[In Keegan’s An Irish Carol,] the Irish pub becomes purgatory and confessional, a place both of escape and a place one can call home. It’s a “carol” true enough, but one for 21st century adults.
An Irish Carol was written by company member Matthew J. Keenan (who also designed a most authentic pub as set) and was first produced by Keegan Theatre in December 2011. You can tell Keenan not only has come across the pond and brought the Irish gift of the gab, but he has written for this theatre family, whose members have delivered it for him and each other for the last eight years. The actors all have honed the music of this fine work like a fine troupe of chamber musicians.
A few of the actors have been switched out or around, but the show remains remains tight, and it’s delicious to watch the details played out in the familiarity of a true ensemble company at work. Director Mark A. Rhea, who also plays Jim, allows it to unfold slowly, something rare in the theater these days. It’s as if we are indeed in the same pub, spending an evening leisurely with friends.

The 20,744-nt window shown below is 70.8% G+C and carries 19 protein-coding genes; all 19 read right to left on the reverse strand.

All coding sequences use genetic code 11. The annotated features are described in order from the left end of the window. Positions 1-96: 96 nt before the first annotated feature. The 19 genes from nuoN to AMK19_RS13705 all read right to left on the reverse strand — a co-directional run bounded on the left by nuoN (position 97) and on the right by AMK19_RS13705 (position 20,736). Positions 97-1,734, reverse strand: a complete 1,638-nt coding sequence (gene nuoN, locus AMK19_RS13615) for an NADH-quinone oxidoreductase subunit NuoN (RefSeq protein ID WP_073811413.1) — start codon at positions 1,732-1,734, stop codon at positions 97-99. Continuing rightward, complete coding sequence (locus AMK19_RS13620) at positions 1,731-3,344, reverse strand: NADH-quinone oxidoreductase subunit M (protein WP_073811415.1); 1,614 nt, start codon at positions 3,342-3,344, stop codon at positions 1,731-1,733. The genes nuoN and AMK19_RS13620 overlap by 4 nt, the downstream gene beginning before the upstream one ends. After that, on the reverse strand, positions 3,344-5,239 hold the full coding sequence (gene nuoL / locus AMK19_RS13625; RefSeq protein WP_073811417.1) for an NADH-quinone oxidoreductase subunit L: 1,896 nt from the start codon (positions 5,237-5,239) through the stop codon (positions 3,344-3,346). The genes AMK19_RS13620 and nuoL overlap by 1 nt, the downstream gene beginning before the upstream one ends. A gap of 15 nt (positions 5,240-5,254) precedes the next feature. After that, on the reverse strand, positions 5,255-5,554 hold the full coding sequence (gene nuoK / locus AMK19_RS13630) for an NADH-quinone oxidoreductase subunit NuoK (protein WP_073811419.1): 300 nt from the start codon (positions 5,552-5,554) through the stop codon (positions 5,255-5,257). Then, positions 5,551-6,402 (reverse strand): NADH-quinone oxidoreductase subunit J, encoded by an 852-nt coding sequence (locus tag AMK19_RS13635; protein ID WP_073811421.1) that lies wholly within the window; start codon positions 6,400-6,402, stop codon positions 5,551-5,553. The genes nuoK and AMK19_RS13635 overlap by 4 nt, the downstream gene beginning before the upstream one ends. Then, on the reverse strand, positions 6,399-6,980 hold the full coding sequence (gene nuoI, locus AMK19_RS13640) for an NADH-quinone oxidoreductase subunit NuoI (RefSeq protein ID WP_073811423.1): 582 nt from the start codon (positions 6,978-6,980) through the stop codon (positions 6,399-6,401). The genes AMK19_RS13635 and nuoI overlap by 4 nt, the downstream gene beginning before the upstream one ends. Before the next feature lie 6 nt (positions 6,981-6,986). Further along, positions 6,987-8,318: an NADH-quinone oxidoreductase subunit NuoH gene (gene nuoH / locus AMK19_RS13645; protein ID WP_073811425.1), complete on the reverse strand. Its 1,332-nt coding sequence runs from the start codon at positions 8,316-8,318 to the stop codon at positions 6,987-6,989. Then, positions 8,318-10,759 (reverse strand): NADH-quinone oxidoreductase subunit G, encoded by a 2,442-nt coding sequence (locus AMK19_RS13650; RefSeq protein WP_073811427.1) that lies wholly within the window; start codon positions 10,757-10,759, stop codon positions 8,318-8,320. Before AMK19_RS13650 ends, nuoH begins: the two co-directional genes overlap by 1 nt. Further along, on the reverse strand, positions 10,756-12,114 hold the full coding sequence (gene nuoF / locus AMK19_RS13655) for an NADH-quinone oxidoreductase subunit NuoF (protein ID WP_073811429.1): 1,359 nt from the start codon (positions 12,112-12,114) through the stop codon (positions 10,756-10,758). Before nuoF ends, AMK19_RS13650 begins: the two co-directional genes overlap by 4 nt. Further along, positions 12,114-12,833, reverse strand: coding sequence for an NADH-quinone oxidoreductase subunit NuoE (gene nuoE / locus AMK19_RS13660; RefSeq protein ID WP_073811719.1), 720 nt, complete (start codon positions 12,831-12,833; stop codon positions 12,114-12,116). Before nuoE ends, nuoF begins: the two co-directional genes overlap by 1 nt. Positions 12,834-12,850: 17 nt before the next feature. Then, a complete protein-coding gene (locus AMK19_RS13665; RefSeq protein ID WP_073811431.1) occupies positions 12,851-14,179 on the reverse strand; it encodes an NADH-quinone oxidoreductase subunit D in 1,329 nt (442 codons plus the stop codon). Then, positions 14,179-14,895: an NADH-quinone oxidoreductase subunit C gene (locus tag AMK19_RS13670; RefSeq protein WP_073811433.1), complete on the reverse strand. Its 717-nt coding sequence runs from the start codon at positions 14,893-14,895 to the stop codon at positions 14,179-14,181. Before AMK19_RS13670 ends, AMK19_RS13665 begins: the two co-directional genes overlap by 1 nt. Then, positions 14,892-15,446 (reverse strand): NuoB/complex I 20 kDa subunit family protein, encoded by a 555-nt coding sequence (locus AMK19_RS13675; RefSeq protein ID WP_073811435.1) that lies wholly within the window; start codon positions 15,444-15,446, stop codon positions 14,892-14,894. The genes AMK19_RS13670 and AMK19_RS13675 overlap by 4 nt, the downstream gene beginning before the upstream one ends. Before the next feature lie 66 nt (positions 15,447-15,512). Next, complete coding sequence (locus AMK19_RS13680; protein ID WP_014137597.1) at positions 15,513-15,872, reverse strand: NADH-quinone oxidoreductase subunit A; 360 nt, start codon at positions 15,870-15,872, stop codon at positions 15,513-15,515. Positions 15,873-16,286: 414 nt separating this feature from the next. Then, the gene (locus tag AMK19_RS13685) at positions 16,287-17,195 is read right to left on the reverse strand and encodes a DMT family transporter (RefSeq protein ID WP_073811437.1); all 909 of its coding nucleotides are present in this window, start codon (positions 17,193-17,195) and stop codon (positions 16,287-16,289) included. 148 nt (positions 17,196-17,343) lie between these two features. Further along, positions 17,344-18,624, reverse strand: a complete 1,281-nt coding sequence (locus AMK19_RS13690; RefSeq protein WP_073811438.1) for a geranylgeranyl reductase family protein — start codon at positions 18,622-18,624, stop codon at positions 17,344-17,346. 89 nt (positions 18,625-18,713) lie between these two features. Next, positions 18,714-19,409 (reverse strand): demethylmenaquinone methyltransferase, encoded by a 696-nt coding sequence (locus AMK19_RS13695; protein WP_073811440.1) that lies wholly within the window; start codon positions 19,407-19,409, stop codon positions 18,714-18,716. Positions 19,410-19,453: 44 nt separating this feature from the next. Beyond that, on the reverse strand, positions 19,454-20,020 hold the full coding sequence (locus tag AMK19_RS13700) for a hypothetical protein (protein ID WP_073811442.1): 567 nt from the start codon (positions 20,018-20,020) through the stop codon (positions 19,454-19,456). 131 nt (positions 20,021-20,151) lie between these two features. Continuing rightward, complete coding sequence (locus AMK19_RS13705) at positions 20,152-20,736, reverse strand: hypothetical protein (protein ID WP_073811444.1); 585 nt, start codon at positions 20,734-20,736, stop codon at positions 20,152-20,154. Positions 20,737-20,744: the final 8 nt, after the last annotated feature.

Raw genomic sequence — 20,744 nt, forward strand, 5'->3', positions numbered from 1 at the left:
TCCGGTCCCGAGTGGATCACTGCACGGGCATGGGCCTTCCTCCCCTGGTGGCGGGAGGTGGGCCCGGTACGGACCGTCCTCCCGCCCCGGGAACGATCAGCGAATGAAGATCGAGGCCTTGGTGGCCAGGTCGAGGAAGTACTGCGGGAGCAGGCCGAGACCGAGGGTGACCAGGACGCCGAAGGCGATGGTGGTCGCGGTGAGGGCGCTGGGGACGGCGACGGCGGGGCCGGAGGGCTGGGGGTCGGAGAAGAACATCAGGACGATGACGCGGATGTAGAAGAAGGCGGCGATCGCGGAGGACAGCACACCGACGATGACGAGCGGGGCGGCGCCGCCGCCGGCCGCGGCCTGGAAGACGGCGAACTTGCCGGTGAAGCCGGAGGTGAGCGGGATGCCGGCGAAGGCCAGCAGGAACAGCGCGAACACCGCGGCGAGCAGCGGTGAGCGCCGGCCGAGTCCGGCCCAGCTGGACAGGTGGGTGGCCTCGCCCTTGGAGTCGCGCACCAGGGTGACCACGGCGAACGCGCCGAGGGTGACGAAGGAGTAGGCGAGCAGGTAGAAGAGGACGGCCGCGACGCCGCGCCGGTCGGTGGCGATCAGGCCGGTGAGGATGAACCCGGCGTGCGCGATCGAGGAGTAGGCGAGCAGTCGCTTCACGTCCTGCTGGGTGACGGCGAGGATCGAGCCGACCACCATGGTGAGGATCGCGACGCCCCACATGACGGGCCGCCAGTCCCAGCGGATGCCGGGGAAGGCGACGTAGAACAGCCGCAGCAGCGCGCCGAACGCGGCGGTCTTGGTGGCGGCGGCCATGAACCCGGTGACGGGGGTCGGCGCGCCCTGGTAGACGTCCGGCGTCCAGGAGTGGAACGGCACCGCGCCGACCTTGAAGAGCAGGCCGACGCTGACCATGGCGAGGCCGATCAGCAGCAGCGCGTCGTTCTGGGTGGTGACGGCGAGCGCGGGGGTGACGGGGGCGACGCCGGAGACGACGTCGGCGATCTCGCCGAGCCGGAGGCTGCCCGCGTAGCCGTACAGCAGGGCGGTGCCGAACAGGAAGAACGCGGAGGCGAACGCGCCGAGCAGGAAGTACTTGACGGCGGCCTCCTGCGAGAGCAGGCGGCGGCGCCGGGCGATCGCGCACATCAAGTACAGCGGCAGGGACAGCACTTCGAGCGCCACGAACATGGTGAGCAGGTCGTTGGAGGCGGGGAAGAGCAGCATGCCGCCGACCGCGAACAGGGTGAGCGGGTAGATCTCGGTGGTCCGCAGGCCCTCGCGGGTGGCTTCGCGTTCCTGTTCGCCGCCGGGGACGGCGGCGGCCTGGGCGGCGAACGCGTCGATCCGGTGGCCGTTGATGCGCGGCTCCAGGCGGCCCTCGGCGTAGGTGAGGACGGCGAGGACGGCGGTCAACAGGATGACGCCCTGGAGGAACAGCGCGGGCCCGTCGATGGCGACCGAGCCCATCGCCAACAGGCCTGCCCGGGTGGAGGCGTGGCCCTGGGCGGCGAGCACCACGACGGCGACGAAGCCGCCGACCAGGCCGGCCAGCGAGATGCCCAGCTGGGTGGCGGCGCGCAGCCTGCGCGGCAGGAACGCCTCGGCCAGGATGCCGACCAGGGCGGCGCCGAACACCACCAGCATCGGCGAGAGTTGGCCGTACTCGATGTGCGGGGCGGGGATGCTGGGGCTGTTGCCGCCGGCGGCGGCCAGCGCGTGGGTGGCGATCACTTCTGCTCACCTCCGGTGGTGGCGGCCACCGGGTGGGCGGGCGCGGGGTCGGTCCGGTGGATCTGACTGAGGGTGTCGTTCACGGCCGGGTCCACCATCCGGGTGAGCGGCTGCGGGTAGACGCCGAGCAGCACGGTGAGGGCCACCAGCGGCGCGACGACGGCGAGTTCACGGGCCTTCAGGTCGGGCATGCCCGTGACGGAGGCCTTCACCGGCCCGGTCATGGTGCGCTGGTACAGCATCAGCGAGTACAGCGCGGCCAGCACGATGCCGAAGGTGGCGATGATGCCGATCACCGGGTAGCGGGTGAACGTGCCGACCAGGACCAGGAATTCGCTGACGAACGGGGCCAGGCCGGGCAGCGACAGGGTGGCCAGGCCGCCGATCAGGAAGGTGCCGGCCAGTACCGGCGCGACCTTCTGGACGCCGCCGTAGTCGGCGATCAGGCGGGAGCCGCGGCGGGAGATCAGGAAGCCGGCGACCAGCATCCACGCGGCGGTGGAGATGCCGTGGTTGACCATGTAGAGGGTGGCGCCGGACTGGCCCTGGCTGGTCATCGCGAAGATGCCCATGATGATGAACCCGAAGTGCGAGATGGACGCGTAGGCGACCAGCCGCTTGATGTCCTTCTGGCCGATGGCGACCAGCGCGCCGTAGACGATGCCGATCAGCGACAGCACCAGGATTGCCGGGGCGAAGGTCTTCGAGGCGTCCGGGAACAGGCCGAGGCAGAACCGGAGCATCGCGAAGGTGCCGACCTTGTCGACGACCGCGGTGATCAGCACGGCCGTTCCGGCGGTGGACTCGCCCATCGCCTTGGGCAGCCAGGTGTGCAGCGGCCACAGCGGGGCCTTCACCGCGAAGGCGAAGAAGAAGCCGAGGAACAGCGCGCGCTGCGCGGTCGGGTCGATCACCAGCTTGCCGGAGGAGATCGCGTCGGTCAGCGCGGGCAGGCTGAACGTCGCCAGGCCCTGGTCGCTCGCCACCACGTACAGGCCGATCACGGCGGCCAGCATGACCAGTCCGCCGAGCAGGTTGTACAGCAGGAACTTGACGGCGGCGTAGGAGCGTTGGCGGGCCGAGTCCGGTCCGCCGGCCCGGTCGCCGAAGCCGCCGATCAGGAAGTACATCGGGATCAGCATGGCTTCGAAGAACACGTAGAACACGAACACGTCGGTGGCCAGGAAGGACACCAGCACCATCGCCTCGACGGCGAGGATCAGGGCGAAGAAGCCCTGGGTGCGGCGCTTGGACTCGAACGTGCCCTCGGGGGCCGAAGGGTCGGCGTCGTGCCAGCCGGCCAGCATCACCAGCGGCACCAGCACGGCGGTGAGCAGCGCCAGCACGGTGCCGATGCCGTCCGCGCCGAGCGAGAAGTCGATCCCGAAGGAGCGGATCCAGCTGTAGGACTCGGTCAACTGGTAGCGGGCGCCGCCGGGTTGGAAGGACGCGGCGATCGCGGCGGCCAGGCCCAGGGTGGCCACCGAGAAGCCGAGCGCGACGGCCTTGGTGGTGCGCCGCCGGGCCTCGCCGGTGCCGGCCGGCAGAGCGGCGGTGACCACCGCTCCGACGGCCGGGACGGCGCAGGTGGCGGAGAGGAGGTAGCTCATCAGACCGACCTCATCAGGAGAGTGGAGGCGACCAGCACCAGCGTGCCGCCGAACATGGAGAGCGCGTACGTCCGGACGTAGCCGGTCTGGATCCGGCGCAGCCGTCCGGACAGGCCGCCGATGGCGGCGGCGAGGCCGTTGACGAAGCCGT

The play moves through challenges and confrontations, confessions and revelations, and we get to know these characters well. But they never succumb to sentimentality. This is Ireland for real, and laced through the play is the story of an embattled people, who have gone through tough times and are facing them again, but whose resilience comes from their friendships (despite “feck all”) and rich tradition of sharing stories.